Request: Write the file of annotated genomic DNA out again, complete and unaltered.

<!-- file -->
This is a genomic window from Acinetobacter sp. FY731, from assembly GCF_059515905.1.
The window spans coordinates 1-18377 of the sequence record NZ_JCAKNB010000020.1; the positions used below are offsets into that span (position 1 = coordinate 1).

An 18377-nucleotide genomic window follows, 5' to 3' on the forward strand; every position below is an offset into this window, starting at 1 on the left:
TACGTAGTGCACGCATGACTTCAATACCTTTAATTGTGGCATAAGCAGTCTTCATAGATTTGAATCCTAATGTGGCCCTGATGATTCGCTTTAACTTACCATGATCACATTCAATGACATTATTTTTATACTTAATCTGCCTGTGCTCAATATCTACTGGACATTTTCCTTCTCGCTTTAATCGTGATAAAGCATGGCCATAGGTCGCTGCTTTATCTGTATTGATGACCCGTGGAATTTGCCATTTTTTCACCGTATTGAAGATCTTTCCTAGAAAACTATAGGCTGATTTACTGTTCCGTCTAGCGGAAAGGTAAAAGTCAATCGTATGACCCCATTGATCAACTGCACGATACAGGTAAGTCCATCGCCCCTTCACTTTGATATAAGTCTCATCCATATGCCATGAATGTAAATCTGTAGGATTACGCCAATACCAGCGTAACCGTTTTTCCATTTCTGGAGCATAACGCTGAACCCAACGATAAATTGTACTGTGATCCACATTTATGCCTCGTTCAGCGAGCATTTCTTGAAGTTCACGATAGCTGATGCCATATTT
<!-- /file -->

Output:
This is a genomic window from Acinetobacter sp. FY731, from assembly GCF_059515905.1.
The window spans coordinates 1-18377 of the sequence record NZ_JCAKNB010000020.1; the positions used below are offsets into that span (position 1 = coordinate 1).

An 18377-nucleotide genomic window follows, 5' to 3' on the forward strand; every position below is an offset into this window, starting at 1 on the left:
TACGTAGTGCACGCATGACTTCAATACCTTTAATTGTGGCATAAGCAGTCTTCATAGATTTGAATCCTAATGTGGCCCTGATGATTCGCTTTAACTTACCATGATCACATTCAATGACATTATTTTTATACTTAATCTGCCTGTGCTCAATATCTACTGGACATTTTCCTTCTCGCTTTAATCGTGATAAAGCATGGCCATAGGTCGCTGCTTTATCTGTATTGATGACCCGTGGAATTTGCCATTTTTTCACCGTATTGAAGATCTTTCCTAGAAAACTATAGGCTGATTTACTGTTCCGTCTAGCGGAAAGGTAAAAGTCAATCGTATGACCCCATTGATCAACTGCACGATACAGGTAAGTCCATCGCCCCTTCACTTTGATATAAGTCTCATCCATATGCCATGAATGTAAATCTGTAGGATTACGCCAATACCAGCGTAACCGTTTTTCCATTTCTGGAGCATAACGCTGAACCCAACGATAAATTGTACTGTGATCCACATTTATGCCTCGTTCAGCGAGCATTTCTTGAAGTTCACGATAGCTGATGCCATATTT